Last weekend, myself and 5 friends participated in the Rideau Lakes Cycle Tour (RLCT), which is a supported bike ride from Ottawa to Kingston, and then the next day, from Kingston to Ottawa. Click ahead to read all about it!
Rideau Lakes Cycle Tour 2017
What: An organized, bike tour from Ottawa to Kingston, and back
When: June 10-11, 2017
What is the Rideau Lakes Cycle Tour
The RLCT is a yearly organized bike tour held by the Ottawa Bicycle Club. There are a handful of routes available ranging from 200km to 420km over the weekend. The classic route, the route that I took with my friends, was 170km each way.
You can read about all the various details on the RLCT Webpage, which includes maps for all of the various routes, and a bit of history. The classic route was originally organized in 1972, making this year the 45th annual Rideau Lakes Cycle Tour.
Previous Biking Experience
As many of you can tell from my site, I do a fair amount of biking. Typically, however, my biking consists of shorter weekend adventures and a whole lot of commuting. I am not part of any cycling club, I had never (before this weekend) ridden in a close formation peleton, I have never raced, and I don’t actually own anything I would call a road racing bike. (I have a fast bike of course, but it’s no race bike – my Giant FCR1)
I have ridden on a handful of longer distance rides – last year I rode from Ottawa to Montreal in one day along la Route Verte on the Quebec side – a total distance of about 220km. Last year I also biked the RLCT classic route solo, in early October, to Kingston and back (188km each way from my place).
This was the first organized cycling event that I’ve participated in.
The Good Stuff
The Ottawa Bicycle Club was very organized. When the doors opened for registration at 6:30am on the Saturday, Anna and I were able to get our bib and luggage tags very quickly, and it was clear where to drop off our luggage.
On the route, there were unobtrusive signs indicating the correct route at intersections, and there were volunteers with radios stationed every so often (It seemed as though there was someone available every 20-40km or so).
There were planned stops with washrooms, drinks and food at 4 checkpoints (33km, 72km, 117km and 142km).
There were also RLCT patrol cars carrying spares for mechanical failures. One member of our group got a flat tire about 50km in, and a van had pulled up within 10 minutes of us pulling over to the side of the road. The volunteer that jumped out helped us out by providing a full-size pump – a much appreciated assist.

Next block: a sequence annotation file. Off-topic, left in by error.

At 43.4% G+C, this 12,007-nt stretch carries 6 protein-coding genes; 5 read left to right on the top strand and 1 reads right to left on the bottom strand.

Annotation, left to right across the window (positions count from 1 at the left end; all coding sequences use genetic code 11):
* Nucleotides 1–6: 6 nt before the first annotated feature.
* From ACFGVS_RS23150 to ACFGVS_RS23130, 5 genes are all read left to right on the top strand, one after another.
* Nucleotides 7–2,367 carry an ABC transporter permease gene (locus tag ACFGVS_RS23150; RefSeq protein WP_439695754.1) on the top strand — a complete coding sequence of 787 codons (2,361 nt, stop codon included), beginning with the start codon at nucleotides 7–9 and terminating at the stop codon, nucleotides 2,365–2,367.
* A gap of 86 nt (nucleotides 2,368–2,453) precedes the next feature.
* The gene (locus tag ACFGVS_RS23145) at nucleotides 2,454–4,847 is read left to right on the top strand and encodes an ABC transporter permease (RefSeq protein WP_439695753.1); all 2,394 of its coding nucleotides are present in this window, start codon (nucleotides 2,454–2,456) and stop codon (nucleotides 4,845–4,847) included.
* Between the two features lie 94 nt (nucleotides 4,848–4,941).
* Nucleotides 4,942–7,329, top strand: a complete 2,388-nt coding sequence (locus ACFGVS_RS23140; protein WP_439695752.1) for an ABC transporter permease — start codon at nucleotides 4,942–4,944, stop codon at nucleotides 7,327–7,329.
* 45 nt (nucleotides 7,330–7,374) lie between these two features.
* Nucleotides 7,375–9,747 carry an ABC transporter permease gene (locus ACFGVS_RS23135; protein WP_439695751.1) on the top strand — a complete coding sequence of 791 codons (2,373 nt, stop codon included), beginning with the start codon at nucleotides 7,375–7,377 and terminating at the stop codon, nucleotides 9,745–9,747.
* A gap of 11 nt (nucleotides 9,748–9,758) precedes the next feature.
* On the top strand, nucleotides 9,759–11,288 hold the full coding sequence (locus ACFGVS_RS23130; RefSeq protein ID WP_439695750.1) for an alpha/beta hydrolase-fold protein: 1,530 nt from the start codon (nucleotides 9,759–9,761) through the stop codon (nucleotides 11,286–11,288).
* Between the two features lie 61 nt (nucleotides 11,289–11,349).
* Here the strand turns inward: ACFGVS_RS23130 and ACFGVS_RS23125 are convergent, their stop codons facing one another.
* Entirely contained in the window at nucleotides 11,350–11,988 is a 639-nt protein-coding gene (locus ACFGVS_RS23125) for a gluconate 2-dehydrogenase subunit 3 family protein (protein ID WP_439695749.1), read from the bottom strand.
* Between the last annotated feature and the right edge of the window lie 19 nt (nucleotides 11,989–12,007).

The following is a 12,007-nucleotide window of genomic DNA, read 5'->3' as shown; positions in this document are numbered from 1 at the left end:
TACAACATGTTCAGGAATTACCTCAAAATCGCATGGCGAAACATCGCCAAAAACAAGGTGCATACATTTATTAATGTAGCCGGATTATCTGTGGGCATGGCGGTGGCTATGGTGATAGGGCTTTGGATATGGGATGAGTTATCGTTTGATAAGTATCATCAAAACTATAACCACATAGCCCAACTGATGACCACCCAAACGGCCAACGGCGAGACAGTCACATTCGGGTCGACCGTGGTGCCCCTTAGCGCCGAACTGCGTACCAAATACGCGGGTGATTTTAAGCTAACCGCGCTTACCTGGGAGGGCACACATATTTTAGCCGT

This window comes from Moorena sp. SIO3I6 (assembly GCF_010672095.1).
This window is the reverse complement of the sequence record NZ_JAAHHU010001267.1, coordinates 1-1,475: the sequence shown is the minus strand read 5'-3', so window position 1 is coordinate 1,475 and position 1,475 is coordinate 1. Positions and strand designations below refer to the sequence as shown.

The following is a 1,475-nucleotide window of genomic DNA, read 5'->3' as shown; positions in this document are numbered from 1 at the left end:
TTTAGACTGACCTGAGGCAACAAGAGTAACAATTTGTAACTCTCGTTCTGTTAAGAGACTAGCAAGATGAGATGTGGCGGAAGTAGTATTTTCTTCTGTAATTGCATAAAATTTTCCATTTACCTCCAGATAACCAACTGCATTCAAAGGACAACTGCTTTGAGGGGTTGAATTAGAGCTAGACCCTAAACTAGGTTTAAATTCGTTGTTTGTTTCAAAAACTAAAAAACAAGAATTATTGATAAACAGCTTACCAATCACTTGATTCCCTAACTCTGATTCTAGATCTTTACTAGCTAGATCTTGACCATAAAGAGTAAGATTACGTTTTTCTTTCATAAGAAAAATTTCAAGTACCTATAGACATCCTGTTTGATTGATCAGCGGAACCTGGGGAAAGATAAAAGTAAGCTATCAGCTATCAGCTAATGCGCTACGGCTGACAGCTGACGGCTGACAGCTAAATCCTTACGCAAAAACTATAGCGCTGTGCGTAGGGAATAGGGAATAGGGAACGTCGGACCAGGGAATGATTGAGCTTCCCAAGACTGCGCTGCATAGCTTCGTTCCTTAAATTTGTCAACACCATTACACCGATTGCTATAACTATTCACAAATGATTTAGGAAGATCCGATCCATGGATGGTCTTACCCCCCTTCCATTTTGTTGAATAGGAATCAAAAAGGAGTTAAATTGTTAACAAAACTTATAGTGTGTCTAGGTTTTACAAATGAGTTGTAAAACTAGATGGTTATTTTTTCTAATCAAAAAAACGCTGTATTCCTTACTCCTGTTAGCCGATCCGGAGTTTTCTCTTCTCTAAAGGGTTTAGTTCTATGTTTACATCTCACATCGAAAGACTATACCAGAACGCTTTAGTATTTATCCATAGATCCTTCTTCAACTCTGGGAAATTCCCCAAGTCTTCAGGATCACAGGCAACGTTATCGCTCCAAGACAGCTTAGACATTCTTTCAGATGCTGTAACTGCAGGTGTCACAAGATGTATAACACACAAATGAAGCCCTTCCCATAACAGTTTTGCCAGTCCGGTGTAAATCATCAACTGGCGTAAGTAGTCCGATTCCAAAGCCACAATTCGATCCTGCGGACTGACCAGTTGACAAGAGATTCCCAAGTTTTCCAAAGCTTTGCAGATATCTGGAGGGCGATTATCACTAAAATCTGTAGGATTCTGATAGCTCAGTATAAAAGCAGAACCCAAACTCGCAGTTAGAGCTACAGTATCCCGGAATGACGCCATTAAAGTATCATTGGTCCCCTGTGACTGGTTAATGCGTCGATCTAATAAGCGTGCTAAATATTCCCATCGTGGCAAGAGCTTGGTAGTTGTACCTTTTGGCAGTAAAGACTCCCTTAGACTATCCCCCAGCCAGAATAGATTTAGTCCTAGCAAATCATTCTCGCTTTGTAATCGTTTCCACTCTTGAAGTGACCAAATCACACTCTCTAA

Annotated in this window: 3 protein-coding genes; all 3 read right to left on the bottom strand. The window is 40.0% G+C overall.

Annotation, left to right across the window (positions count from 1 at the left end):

In Kingston, check-in was quick, with each of us receiving a small envelope with a voucher for the dinner buffet, breakfast buffet, and a key to our room (Queens University Residence).
The dinner and breakfast were both plentiful, if uninspiring. Basic, healthy options were available, and the quantity was certainly not lacking.
This is pretty much a race, or at least that’s what it felt like. Our group of 6 (2 fast hybrids, a touring bike, 2 steel road bikes, and a carbon endurance road bike) was, by a large margin, the slowest group out of the 2000+ cyclists that participated. We averaged 21km on the way, and 23km on the way back, but I would have to say that the great majority of cyclists that participated were averaging closer to and higher than 30km per hour and travelling in closely knit peletons of 10-15 cyclists.
Our group had 2 flat bar bikes, and I’m pretty sure they were the only 2 we saw all weekend. There were a lot of serious cyclists with some seriously racy equipment that weekend.
On the way, I would have liked to stop more often to enjoy the view (Which there were many nice ones) and take a few more pictures. It would have been nice if there were free snacks available at the stops as well. On the way back, Anna and I took our time and stopped more often which made the whole trip infinitely more enjoyable.
At $200 each to participate in this event, the 6 of us could have easily rented a whole house, eaten at an actual nice restaurant, gone out for a huge breakfast, saved some money, and taken our time on the road, enjoying the picturesque hills of the Rideau Lakes area.
Instead – we rushed to Kingston, ate cafeteria food for two meals where quantity was obviously more important than quality, stayed in student cubes, and then rushed back to Ottawa. (But we did get a t-shirt)
To really enjoy the event the way it is, you’ll want a fast road bike, a few energy bars in your jersey, and a large group to maintain high speed with for 170km. It’s not about the journey, make it about the destination and that t-shirt. It’s clear that many cyclists raced down to Kingston only to drive back to Ottawa the next day.
For me, however, since I prefer touring instead of racing, I would have to give this event a big “meh”. Save some money – do it on your own, take your time, and enjoy it. It really is a nice part of Ontario to bike through.